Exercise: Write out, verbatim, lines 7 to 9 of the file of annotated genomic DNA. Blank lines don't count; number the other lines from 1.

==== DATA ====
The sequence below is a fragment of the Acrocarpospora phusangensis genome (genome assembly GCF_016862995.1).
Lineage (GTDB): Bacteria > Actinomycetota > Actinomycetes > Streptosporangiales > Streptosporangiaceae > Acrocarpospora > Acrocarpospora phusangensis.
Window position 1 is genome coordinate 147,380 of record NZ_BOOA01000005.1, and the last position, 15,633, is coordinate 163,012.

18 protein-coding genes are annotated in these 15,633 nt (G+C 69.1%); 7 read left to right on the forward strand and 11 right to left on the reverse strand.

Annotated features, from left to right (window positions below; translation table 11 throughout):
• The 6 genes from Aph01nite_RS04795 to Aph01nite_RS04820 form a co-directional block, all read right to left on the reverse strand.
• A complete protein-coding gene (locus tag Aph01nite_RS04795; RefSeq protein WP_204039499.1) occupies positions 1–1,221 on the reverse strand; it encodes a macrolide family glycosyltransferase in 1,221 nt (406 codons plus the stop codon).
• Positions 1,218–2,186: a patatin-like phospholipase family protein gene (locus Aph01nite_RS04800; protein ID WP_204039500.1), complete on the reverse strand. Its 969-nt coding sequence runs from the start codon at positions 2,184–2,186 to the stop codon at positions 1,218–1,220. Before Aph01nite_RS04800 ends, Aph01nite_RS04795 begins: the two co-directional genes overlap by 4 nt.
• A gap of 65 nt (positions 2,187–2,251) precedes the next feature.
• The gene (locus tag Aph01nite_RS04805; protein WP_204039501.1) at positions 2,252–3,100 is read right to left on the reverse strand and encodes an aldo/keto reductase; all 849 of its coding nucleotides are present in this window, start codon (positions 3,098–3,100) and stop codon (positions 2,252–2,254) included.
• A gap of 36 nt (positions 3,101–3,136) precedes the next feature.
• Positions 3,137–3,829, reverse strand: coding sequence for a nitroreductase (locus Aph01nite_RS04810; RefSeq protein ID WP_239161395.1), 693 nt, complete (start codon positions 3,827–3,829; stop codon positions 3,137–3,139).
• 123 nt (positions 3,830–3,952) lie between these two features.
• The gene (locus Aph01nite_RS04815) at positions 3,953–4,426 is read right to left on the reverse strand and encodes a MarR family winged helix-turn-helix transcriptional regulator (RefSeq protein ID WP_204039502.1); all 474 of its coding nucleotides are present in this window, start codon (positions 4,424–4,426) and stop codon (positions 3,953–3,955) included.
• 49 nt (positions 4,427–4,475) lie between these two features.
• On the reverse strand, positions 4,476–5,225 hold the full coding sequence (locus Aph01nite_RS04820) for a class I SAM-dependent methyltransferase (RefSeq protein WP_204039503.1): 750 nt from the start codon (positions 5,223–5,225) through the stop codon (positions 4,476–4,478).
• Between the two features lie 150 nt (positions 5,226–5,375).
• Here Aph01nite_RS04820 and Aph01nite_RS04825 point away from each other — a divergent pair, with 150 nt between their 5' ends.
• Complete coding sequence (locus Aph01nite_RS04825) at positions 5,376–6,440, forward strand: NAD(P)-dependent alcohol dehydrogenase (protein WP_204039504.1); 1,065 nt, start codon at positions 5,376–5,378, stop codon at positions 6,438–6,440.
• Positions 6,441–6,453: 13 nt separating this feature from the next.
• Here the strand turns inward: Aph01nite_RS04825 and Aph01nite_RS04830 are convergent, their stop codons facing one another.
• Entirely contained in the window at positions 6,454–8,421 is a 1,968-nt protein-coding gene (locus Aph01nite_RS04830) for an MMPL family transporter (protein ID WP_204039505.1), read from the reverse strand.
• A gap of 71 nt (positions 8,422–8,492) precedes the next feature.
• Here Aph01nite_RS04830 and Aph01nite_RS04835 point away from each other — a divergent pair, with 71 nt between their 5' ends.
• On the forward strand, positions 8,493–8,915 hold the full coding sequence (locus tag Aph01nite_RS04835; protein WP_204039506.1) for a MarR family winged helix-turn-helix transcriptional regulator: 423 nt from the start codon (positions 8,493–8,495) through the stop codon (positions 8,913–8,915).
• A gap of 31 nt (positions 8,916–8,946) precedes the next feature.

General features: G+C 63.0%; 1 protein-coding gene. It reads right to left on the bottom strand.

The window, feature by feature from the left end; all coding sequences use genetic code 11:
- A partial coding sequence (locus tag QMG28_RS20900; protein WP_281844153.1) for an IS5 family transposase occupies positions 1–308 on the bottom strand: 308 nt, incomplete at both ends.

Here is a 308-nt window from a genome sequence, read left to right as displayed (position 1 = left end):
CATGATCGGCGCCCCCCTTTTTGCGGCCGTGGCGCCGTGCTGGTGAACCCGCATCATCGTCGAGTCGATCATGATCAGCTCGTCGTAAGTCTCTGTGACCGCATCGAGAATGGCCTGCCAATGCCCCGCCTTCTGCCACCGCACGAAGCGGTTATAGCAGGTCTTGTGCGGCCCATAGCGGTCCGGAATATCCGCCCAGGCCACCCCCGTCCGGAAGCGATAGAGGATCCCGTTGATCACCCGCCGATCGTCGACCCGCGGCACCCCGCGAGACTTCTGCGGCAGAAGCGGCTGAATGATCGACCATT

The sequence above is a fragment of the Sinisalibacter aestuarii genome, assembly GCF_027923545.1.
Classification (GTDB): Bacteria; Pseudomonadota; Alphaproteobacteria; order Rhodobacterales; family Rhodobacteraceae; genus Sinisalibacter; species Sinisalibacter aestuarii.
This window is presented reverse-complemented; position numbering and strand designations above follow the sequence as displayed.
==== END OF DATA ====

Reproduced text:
• A complete protein-coding gene (locus tag Aph01nite_RS04795; RefSeq protein WP_204039499.1) occupies positions 1–1,221 on the reverse strand; it encodes a macrolide family glycosyltransferase in 1,221 nt (406 codons plus the stop codon).
• Positions 1,218–2,186: a patatin-like phospholipase family protein gene (locus Aph01nite_RS04800; protein ID WP_204039500.1), complete on the reverse strand. Its 969-nt coding sequence runs from the start codon at positions 2,184–2,186 to the stop codon at positions 1,218–1,220. Before Aph01nite_RS04800 ends, Aph01nite_RS04795 begins: the two co-directional genes overlap by 4 nt.
• A gap of 65 nt (positions 2,187–2,251) precedes the next feature.